Once we go a little further in our work though, we will uncover our unfortunate self-hate and our lack of faith in our own Higher Self. Knowing this information about words will help in our search for the imposters, those parts of ourselves who still speak on our behalf but don’t represent our best interest.
There are two words—giving and receiving—that deep inside ourselves sound like opposites, and this misnomer creates a crazy-big conflict. Mentally, superficially, we may have gotten the message that giving and receiving are one and the same thing. But many of us haven’t experienced this truth yet. So emotionally, there may be quite the chasm between them.
Here’s how this goes. When we knock our own value through the words we say to ourselves, we become afraid. Our fear makes us avoid moving out into the world so our heart won’t flow into another’s. We think the ticket out of this miserable state is to be loved. So then along comes love, but no matter how much we long for it, we can’t let it in; we find excuses to not accept it. Our mind may be divided but the truth that giving and receiving are one is still evident: as we don’t give, so we can’t receive.
To take in love, we must feel we are worthy of it. But if we feel worthless, then being loved threatens to expose this pain. Giving love also suffers, because we can only give love when we feel we deserve the pleasure of doing so. So to receive love, we must feel we deserve it, and that can’t happen if we don’t wish to love. Anyone else feeling dizzy?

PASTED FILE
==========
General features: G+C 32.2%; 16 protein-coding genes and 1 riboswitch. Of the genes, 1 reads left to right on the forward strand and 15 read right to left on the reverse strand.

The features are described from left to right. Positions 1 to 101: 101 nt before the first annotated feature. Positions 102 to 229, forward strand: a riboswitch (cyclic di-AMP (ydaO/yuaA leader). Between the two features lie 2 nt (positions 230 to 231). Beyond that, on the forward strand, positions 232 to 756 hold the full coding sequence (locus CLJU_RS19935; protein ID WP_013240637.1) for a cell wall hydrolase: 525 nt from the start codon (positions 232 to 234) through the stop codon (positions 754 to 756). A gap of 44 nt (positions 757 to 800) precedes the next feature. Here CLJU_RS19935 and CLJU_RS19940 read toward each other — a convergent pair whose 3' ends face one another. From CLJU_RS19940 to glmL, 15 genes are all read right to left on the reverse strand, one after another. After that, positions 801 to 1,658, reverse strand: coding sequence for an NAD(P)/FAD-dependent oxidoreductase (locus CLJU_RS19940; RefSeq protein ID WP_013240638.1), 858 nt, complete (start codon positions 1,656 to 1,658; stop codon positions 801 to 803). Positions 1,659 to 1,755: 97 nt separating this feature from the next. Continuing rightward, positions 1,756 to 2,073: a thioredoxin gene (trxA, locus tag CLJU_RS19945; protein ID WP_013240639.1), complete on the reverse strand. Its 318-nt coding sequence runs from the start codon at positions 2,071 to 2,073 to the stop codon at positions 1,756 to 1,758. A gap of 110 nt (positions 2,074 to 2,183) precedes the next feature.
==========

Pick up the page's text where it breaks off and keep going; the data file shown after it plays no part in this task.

It’s a false idea that if we were loved, we could then love. This simply doesn’t work. These are false words we speak into ourselves on some level. No one else can give us the love and sense of worth we need to give to ourselves. Often, in fact, we are given to, but we reject what comes in the form of sincere love—from others, from God and from life itself.
Due to our wrong thinking, we experience an impossible division—we can’t receive because we don’t give—instead of the oneness of giving and receiving. For in the simple act of taking in love, we are giving; not being willing to take in what is given is a form of ungivingness. So taking is already giving, as long as we’re not grabbing or cheating. We can experience this in the way it hurts when something we have to give another is not wanted. But when they receive from us, they give us something.
All this can become an endless flow, even though we may sometimes find ourselves more in one stage, perhaps giving only through our sincere receiving. That’s all right. If we receive in truth and beauty, we’ll become stronger in other kinds of giving, including giving from our resources. We just need to articulate the appropriate words to ourselves. These are the ones that support our growing power to give and receive, each in truth, wisdom, beauty and alignment with God’s will.
It takes courage to speak words of truth such as ‘I can give my best and let God give through me—in truth, wisdom, beauty, strength and sincerity.’ For one thing, we’ll need to give up our misguided safety nets, including our shaky conclusions about the negative nature of life. And darn it, we’ve invested so much into this. But unless such falsehoods are relinquished, true words can’t be said.
We’ll need to have faith in a kind and caring universe, and such faith, in turn, requires a commitment. We must extend ourselves into unexplored alternatives, believing in a possibility we haven’t yet experienced for ourselves. Having the courage to pronounce words of truth is the prerequisite to knowing a new truth. And faith, in the end, is always made up of courage and strength. Truer words were never said.